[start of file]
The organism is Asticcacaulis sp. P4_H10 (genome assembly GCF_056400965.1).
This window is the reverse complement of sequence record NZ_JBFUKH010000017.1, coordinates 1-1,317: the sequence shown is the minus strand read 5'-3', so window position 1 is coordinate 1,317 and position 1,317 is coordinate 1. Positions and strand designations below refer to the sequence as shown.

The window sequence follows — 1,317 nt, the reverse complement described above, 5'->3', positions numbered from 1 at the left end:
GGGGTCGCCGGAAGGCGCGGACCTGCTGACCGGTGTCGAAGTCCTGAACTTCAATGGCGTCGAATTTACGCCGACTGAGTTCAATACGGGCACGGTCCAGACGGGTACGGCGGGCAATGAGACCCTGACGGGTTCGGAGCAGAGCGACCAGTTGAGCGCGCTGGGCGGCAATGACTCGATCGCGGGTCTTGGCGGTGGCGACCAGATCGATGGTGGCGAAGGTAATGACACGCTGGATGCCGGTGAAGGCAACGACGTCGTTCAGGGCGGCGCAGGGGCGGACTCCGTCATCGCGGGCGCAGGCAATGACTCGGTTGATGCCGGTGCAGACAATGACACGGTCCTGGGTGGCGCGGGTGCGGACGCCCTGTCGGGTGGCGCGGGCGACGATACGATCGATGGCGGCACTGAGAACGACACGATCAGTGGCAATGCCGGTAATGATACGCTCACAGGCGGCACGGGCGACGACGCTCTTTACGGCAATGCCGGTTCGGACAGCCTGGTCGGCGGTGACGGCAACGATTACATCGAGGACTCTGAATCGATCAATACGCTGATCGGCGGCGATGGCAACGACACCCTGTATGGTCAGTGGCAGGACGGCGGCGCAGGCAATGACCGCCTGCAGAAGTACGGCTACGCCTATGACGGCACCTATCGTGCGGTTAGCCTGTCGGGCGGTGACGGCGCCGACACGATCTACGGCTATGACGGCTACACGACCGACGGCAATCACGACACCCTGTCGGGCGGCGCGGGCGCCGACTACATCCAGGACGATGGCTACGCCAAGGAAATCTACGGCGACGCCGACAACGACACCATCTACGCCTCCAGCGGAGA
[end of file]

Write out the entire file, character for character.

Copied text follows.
The organism is Asticcacaulis sp. P4_H10 (genome assembly GCF_056400965.1).
This window is the reverse complement of sequence record NZ_JBFUKH010000017.1, coordinates 1-1,317: the sequence shown is the minus strand read 5'-3', so window position 1 is coordinate 1,317 and position 1,317 is coordinate 1. Positions and strand designations below refer to the sequence as shown.

The window sequence follows — 1,317 nt, the reverse complement described above, 5'->3', positions numbered from 1 at the left end:
GGGGTCGCCGGAAGGCGCGGACCTGCTGACCGGTGTCGAAGTCCTGAACTTCAATGGCGTCGAATTTACGCCGACTGAGTTCAATACGGGCACGGTCCAGACGGGTACGGCGGGCAATGAGACCCTGACGGGTTCGGAGCAGAGCGACCAGTTGAGCGCGCTGGGCGGCAATGACTCGATCGCGGGTCTTGGCGGTGGCGACCAGATCGATGGTGGCGAAGGTAATGACACGCTGGATGCCGGTGAAGGCAACGACGTCGTTCAGGGCGGCGCAGGGGCGGACTCCGTCATCGCGGGCGCAGGCAATGACTCGGTTGATGCCGGTGCAGACAATGACACGGTCCTGGGTGGCGCGGGTGCGGACGCCCTGTCGGGTGGCGCGGGCGACGATACGATCGATGGCGGCACTGAGAACGACACGATCAGTGGCAATGCCGGTAATGATACGCTCACAGGCGGCACGGGCGACGACGCTCTTTACGGCAATGCCGGTTCGGACAGCCTGGTCGGCGGTGACGGCAACGATTACATCGAGGACTCTGAATCGATCAATACGCTGATCGGCGGCGATGGCAACGACACCCTGTATGGTCAGTGGCAGGACGGCGGCGCAGGCAATGACCGCCTGCAGAAGTACGGCTACGCCTATGACGGCACCTATCGTGCGGTTAGCCTGTCGGGCGGTGACGGCGCCGACACGATCTACGGCTATGACGGCTACACGACCGACGGCAATCACGACACCCTGTCGGGCGGCGCGGGCGCCGACTACATCCAGGACGATGGCTACGCCAAGGAAATCTACGGCGACGCCGACAACGACACCATCTACGCCTCCAGCGGAGA